Press Release – New Zealand Fire Service
Over the past 12 months, 20 people have died in avoidable house fires and the New Zealand Fire Service said, in most cases, there were no working smoke alarms to provide a warning.New Zealand Fire Service: 2012/13 Fire Fatalities
Over the past 12 months, 20 people have died in avoidable house fires and the New Zealand Fire Service said, in most cases, there were no working smoke alarms to provide a warning.
The New Zealand Fire Service said the most common causes of the deaths were drinking and cooking, faulty appliances or electrical wiring, items too close to a heater, and people smoking and their clothing or bedding catching fire.
Chief Executive and National Commander Paul Baxter said it appeared that people who were elderly, disabled, impaired by alcohol, and living in rental or care housing were more at risk.
“We are concerned that older or impaired people make up many of these deaths. Five were in their 70s and 80s, eight in their 50s and 60s and two people had disabilities.”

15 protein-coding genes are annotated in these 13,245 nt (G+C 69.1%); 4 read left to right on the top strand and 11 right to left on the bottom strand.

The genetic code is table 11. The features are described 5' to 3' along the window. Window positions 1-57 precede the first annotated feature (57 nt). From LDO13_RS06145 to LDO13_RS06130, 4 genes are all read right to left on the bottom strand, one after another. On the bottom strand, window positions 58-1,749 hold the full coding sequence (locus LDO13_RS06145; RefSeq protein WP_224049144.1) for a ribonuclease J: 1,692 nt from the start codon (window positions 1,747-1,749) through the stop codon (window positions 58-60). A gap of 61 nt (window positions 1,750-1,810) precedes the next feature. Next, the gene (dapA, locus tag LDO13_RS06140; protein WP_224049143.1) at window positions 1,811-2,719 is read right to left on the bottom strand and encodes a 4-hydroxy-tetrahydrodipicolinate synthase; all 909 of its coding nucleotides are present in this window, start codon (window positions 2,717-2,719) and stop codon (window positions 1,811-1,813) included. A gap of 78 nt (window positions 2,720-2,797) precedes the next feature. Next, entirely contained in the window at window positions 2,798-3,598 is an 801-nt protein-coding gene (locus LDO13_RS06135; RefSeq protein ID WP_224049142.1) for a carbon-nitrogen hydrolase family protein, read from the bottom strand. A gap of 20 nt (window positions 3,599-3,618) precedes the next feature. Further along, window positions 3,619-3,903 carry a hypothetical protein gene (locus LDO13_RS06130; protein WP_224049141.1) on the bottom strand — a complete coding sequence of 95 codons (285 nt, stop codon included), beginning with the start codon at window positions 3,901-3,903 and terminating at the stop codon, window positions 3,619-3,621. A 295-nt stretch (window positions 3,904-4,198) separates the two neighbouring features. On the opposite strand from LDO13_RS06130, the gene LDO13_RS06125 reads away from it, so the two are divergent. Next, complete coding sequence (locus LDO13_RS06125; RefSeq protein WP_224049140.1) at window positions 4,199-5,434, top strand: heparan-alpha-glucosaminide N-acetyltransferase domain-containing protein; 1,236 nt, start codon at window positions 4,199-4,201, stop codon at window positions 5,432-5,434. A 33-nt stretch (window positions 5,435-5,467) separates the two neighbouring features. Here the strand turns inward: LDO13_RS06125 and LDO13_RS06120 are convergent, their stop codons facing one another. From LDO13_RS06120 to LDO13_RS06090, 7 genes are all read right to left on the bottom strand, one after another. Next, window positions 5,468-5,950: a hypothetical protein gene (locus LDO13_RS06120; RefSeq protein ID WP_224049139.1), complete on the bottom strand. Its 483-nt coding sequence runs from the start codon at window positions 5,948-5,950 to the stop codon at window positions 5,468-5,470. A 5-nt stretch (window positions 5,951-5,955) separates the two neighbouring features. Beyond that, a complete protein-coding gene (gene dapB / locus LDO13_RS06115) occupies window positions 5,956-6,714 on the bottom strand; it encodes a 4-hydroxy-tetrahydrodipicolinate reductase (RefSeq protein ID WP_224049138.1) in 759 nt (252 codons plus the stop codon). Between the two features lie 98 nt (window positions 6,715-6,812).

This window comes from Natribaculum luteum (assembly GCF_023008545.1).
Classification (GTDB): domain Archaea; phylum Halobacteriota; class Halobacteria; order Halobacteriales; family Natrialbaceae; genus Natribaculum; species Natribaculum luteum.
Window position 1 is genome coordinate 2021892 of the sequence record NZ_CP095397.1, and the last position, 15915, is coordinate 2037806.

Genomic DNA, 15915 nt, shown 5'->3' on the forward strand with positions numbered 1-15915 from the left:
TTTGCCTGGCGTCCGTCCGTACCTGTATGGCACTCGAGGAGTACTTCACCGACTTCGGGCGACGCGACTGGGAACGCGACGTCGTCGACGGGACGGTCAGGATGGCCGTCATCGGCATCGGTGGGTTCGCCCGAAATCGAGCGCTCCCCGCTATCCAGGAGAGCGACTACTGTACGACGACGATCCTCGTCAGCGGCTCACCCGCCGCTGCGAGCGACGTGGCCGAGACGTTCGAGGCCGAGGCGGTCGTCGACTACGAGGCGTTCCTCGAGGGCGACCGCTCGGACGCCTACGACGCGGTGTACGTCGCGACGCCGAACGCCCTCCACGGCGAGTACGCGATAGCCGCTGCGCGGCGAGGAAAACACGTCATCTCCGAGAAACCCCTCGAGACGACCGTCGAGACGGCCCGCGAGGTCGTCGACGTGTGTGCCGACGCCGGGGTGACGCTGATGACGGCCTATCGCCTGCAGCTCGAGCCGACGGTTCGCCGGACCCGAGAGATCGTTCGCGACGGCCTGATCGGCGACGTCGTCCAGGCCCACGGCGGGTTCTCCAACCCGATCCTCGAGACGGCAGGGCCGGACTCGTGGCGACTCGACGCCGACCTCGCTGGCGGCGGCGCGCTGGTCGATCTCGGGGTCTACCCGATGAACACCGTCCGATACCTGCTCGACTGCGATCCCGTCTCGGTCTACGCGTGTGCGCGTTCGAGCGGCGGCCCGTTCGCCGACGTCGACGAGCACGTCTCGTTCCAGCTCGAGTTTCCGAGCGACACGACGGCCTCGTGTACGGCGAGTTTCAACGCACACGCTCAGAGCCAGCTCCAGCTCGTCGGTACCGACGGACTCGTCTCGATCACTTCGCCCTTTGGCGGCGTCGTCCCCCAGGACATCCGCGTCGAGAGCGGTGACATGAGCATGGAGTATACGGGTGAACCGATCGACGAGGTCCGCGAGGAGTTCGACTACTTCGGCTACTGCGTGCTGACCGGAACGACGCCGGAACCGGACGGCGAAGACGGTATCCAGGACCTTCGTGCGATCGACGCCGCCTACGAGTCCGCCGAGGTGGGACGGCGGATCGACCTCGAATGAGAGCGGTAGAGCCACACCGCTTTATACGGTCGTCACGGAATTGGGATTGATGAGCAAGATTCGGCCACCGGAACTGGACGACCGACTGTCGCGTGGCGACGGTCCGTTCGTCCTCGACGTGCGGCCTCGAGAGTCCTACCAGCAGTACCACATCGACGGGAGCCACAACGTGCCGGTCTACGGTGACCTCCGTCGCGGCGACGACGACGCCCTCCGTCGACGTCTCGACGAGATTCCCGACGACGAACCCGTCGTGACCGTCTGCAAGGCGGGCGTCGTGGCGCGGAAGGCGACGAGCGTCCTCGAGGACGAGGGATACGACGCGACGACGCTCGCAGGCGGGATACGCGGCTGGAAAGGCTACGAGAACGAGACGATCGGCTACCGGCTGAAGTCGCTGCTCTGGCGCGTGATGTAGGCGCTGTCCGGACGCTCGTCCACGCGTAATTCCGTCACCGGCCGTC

He said that the Fire Service worked extensively with communities, organisations such as Age Concern, Work and Income, city councils and other groups, to provide advice and, home fire safety checks and install smoke alarms.
“However, this year, as in previous years, there were no working smoke alarms in 80 per cent of the homes where people died. Smoke alarms save lives and should be installed in the middle of the ceiling of every bedroom in your house,” he said.
He said the Fire Service provided a free home fire safety check and smoke alarm installation for people who are elderly, disabled, or hold a Community Services Card. To book a visit phone 0800 NZFIRE.
On a more positive note, fewer children are dying in fires. There were none this year, two last year, and four in 2009/10. This number has been declining since the Fire Service introduced its Firewise programme in schools.
“Winter is a high risk time for fire. Please take a few minutes to do a household fire safety assessment. Check or install smoke alarms, get rid of faulty electrical appliances, make an escape plan for the family, and make sure lighters and matches are out of the reach of children. Also make sure you keep any embers or ashes in a metal container and douse with water before disposing of them,” he said.
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